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Statistics on ACL Injuries in Athletes

by
author image Erin Coleman, R.D., L.D.
Erin Coleman is a registered and licensed dietitian. She also holds a Bachelor of Science in dietetics and has extensive experience working as a health writer and health educator. Her articles are published on various health, nutrition and fitness websites.
Statistics on ACL Injuries in Athletes
ACL injuries are one of the most common injuries among athletes. Photo Credit Comstock/Comstock/Getty Images

ACL, or anterior cruciate ligament, injuries of the knee are common among certain types of athletes, and may require surgery to restore full function of your knee. According to the American Academy of Orthopedic Surgeons, football, basketball and soccer players who participate in high-demand levels of those sports have an increased risk for ACL injuries. Common ACL injuries include a sprain or tear of the anterior cruciate ligament.

Basic Statistics

ACL injuries are one of the most common knee injuries among athletes. According to the American Orthopedic Society for Sports Medicine, about 150,000 ACL injuries occur in the United States every year. The same source reports that ACL injuries account for more than a $500 million in U.S. health-care costs each year.

Causes

Athletes who play high-intensity sports commonly injure their ACLs through either contact with another player or other non-contact mechanisms. According to the American Academy of Orthopedic Surgeons, about 70 percent of ACL injuries in athletes happen through mechanisms such as pivoting, cutting, sidestepping, out of control play or awkward landings, while about 30 percent of ACL injuries occur from contact with other players.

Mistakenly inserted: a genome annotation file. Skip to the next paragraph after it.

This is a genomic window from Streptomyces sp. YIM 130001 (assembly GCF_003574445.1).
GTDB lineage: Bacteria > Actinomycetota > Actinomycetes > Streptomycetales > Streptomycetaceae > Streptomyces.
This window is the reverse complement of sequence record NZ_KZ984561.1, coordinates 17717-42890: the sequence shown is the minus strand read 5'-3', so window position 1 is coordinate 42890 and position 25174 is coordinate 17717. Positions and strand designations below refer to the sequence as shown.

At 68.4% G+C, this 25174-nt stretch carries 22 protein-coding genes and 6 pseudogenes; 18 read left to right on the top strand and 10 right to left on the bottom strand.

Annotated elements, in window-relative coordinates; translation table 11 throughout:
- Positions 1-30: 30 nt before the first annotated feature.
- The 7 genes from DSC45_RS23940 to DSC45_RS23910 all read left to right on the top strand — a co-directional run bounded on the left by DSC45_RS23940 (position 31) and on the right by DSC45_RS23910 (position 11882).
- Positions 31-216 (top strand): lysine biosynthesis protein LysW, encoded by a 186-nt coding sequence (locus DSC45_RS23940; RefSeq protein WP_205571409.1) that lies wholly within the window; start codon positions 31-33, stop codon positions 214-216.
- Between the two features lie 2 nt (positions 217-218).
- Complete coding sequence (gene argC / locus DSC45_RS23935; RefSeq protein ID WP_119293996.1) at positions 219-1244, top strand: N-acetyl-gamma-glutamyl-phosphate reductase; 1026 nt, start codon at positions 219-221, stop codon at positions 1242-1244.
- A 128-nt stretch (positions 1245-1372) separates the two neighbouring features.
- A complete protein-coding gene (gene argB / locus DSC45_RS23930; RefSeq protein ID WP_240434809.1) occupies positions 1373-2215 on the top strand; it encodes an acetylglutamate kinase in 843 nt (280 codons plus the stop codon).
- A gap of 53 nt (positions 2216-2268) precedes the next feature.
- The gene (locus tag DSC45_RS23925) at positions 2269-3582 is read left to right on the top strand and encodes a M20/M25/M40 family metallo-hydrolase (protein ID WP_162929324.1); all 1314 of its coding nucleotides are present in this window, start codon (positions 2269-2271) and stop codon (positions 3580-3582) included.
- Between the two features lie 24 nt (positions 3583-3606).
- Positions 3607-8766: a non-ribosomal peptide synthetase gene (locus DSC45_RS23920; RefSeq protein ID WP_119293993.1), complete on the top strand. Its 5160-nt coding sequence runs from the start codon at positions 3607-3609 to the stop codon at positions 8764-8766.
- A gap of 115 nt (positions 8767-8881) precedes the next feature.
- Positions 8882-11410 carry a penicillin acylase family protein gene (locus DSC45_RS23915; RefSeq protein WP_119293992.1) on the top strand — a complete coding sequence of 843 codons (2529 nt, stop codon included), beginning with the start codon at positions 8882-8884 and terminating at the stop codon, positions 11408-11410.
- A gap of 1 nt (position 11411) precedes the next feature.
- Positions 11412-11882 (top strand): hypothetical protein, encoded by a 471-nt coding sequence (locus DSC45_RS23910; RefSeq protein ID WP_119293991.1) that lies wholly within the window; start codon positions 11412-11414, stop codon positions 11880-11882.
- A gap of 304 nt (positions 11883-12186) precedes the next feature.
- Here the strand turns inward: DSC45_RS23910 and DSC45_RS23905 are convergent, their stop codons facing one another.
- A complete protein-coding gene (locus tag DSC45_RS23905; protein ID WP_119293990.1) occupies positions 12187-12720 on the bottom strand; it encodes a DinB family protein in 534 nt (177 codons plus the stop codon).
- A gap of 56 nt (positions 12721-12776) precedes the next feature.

Gender Differences

Although many high-intensity contact sports such as football are played by men, women actually have a higher risk for ACL injuries. According to NIH Medline Plus, young women are two to eight times more likely than young males to injure their ACLs. The American Orthopedic Society for Sports Medicine reports that female basketball and soccer players are more likely to injure their ACLs compared with their men counterparts.

Ethnicity Differences

People of certain ethnicities may have a higher incidence of ACL injuries. According to the American Orthopedic Society for Sports Medicine, the Women’s National Basketball Association Reports that white European-American players may have a higher risk for ACL injuries compared with Asian, Hispanic and African-American athletes.

Treatment and Recovery

In most cases, if you have a serious ACL injury you’ll require surgery to restore normal knee functions and return to playing sports or working out at your desired intensity. According to Medline Plus, depending on the severity of your ACL injury, your recovery time after surgery is usually six to 12 months.

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